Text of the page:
The xx’s Debut Turns 10

Some albums are forever linked to a specific place and time.

Ten years ago this month I was entering my freshman year of college in Boulder, Colorado. As it is for everyone, it was an exciting new chapter of my life, defined by its lack of definition: new freedoms, new ideas, new possibilities. The xx embodied all of this.

Released 10 years ago today, I remember listening to their mysterious debut album, xx, the day the it got Best New Music on Pitchfork, which I read religiously back then.

From the goosebump-inducing first notes of “Intro,” it was a sonic revelation. What was it even? Rock? Electronic? R&B? Like the perfectly timed demolition of a building, it imploded all the categorizations of music I had constructed in my head.

It was radical, and yet so, so refined. The passionate but detached vocal chemistry between Romy Madley Croft and Oliver Sim was reinforced by the give and take of their echoing guitar and bass. The cutting edge production of Jamie xx, meanwhile, transported the music to an entirely new dimension.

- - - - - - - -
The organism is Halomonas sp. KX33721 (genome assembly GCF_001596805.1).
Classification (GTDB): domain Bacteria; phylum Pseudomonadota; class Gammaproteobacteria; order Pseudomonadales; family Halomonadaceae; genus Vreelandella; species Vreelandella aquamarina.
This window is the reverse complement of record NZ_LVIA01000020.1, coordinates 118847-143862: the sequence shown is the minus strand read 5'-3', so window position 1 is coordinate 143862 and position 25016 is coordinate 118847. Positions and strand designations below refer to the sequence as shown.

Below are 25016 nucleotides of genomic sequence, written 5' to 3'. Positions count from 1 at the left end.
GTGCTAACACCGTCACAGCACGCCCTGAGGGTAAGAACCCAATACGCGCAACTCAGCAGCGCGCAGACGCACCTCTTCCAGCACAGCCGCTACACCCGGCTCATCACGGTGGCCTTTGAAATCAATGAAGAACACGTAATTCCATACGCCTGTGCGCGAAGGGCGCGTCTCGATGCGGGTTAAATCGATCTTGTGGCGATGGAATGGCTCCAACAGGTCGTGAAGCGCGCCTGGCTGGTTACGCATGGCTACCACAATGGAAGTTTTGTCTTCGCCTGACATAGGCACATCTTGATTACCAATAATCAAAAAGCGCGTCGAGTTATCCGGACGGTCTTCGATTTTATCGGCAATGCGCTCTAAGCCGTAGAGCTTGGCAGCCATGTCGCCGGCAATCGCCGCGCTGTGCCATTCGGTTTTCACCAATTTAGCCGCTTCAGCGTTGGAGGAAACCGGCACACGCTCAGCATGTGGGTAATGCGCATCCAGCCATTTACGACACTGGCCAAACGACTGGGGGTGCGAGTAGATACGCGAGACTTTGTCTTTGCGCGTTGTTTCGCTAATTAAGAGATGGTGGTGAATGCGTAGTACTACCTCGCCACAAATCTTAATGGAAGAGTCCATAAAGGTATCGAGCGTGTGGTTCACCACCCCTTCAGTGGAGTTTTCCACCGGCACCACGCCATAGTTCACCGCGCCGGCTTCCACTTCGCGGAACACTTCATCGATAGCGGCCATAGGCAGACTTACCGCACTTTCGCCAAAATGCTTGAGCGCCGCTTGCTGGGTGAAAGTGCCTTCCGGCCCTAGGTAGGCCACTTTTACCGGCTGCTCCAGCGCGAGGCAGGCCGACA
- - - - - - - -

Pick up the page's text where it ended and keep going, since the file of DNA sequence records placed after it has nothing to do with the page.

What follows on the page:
Enforced by the bold, minimalistic cover art—which itself became hypnotic as the white “X” spun on a turntable—it sounded like it was recorded in in the crypt of a black, futuristic pyramid floating through space.

It blew my mind with every listen. And it quickly spread like a wildfire across campus, playing in dorm rooms and house parties. I remember putting it on to see the look on my friend’s faces. I remember putting it on just so we could smoke weed to. I remember putting it on to hook up to.

It was personal and universal. Intimate and communal. Explosive and elemental. When I look at my record collection and think of college, the is the first record I will always pull out.

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